Beretta Blog

What Dog Best Suits Your Hunting Needs

Posted by Tom Keer

on Oct 26, 2018 9:24:00 AM

Lab

The search for a hunting dog is always a mixed bag. Of course, it's exciting, and the process requires a tremendous amount of research. When you're looking at 8-week old pups there is a dash of luck required when you make your pick. It's a big time commitment, for there is hunting to be done. But care and training take up a big chunk, too. The fact that you'll likely have your pup for over a decade puts a lot of pressure on your pick. No one wants to make a bad choice because when the pup comes home, you're committed.

Also See: Did You Say Duck Dog?

Yet with three dogs in the kennel and a new pup coming in two weeks, I'm all in. Hard-charging hunting dogs might not always be the best house dogs, but here are a few breeds that can perform double duty equally well in the woods, waters, and in the home.

English Pointer

Pointers are sporty which is why they are coveted by field trialers and dog handlers looking for a pup with some giddy up and go. They cover ground, are athletic as heck, and are beloved for quail. They're not just kennel dogs though. Bring 'em in the house and give 'em some attention and they'll be among the sweetest of companions. As with most bird dogs, regular exercise takes off the edge.

Brittany Spaniel

Keep a Britt at home, and you'd swear you've got a house dog. Load them up in a dog box and their switch is flipped. One minute they asleep on the floor and when they're given the signal they're ready to hunt. That combination appeals to a lot of quail hunters, especially those who want a dog to point, retrieve, and please.

Setters

From English to Gordon to Red, Irish and Red and Whites, the setter occupies a place in many quail hunters' hearts. Some run big, others run inside of bell range while many cast much closer. When their flags fly signaling a point their feathers add magic to the air. Setters are biddable and aim to please, and their loving disposition makes them a great companion at home and in the field.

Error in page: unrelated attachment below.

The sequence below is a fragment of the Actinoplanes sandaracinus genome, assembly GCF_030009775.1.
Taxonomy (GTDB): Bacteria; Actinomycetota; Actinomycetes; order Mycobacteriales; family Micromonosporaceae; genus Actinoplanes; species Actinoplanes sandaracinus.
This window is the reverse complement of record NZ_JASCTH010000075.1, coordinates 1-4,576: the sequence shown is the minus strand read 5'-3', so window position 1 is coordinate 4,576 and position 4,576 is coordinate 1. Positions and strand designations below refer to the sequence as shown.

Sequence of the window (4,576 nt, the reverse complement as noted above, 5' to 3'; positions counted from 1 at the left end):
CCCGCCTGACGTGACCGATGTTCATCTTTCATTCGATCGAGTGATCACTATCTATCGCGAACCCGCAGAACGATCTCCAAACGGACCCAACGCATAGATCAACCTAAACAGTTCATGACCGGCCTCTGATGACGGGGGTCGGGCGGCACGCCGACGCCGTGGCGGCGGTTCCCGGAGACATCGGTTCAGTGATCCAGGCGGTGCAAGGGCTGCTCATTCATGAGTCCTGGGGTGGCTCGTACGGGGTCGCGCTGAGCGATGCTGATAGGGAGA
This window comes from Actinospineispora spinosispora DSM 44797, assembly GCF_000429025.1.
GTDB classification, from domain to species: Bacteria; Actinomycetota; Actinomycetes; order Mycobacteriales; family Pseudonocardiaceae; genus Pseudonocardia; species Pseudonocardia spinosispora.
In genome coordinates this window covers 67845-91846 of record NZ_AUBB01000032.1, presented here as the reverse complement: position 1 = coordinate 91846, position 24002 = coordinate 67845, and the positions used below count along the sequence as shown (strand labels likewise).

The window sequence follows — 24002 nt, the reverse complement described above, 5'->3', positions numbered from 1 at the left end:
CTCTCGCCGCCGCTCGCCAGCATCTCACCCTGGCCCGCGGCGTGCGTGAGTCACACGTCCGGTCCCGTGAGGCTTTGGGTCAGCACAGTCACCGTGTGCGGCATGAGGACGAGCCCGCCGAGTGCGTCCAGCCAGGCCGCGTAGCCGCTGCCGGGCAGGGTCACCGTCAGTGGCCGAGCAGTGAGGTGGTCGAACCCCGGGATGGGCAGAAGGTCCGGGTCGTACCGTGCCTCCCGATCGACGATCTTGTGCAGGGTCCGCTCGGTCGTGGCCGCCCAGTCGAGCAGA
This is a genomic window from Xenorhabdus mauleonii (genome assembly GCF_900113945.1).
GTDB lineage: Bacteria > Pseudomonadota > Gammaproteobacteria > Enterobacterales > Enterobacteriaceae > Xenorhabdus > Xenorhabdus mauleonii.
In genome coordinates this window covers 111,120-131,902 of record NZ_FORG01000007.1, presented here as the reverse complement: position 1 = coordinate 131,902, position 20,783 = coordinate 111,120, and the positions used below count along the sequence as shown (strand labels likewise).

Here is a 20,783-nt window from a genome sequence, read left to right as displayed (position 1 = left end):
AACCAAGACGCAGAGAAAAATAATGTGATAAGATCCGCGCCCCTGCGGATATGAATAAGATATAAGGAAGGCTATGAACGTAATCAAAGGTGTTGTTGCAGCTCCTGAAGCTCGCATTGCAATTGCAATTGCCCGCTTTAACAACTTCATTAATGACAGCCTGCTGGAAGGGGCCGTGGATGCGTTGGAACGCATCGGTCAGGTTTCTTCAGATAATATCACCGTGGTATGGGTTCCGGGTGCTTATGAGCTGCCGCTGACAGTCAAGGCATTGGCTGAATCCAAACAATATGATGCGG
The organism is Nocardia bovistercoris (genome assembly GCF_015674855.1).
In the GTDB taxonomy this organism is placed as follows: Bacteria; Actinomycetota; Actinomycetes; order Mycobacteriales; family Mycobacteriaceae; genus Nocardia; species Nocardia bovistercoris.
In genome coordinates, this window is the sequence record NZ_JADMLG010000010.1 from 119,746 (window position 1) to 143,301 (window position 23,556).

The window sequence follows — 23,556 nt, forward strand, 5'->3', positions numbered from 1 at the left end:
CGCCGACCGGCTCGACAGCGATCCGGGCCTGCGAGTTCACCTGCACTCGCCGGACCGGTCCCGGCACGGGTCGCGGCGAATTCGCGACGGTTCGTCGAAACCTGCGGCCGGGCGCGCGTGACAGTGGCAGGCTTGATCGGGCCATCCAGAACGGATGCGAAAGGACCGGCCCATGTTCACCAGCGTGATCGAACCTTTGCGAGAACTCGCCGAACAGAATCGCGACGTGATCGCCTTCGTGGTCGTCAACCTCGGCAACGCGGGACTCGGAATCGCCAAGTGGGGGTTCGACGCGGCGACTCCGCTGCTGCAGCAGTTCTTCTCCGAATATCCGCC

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Springer Spaniel

For an indoor bird dog a Springer's size is nearly perfect, their disposition is friendly, calm, and sweet, but cut one loose in an upland field and you've got a hunting buddy for life. They'll crash brush just as easily as they'll work thick grasses, so if a flushing grouse dog is your style then take a hard look at the Springer. They're calm at your feet and explosive in the field.

German Shorthaired Pointer

GSP's have long been favorites among bird hunters. Their range is ideal for the foot hunter, they pull double duty in upland bird points and with waterfowl or dove retrieves, and their coat makes them ideal for Southern tier heat. In the home, these biddable dogs reciprocate the kindness they receive.

Shorthair

 

German Wirehaired Pointer

Not to be confused with the Drahthaar which have an intensity probably not best suited for the home, the German wirehaired pointer has a more mellow disposition. These versatile dogs do it all; they point, they retrieve, they've got thick coats which is ideal for rugged terrain, and they're loyal to their owners.

Labrador Retrievers

The Labrador retriever has been America's Sweetheart for over a quarter of a century. The breed has occupied that top slot for a few reasons. They're biddable and friendly, they're built for all types of upland terrain. Labs love to retrieve on land or in water so much so that if you're playing fetch with a tennis ball they'll wear out your rotator cuffs. Black, red, yellow or chocolate, there is a size and shade to match anyone's tastes.

There are a lot of different breeds from which to choose, so if I've missed your favorite don't be chapped. The North American Versatile Hunting Dog Association (NAVHDA) recognizes about 30 breeds alone, so we'd need a book to thoroughly cover all options. Research a breed that best matches your hunting needs and work to define the characteristics you want in a dog. Watch them work in the fields, coverts, and waters. Cross-reference your thoughts with your hunting buddies. If you're still focused on a particular breed, then review available dogs from professional trainers and kennels. Other pals might know of good litters from amateur breeders coming up or on the ground. Take your time until you find the one that matches most of your criterion. And when that moment comes don't hesitate to put down a deposit. You won't want to miss getting on that list.

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Topics: hunting - waterfowl, Hunting - Upland

    

Written by Tom Keer

Tom Keer is an award-winning writer and editor who hunts and fishes with his wife Angela, two children and four English setters.

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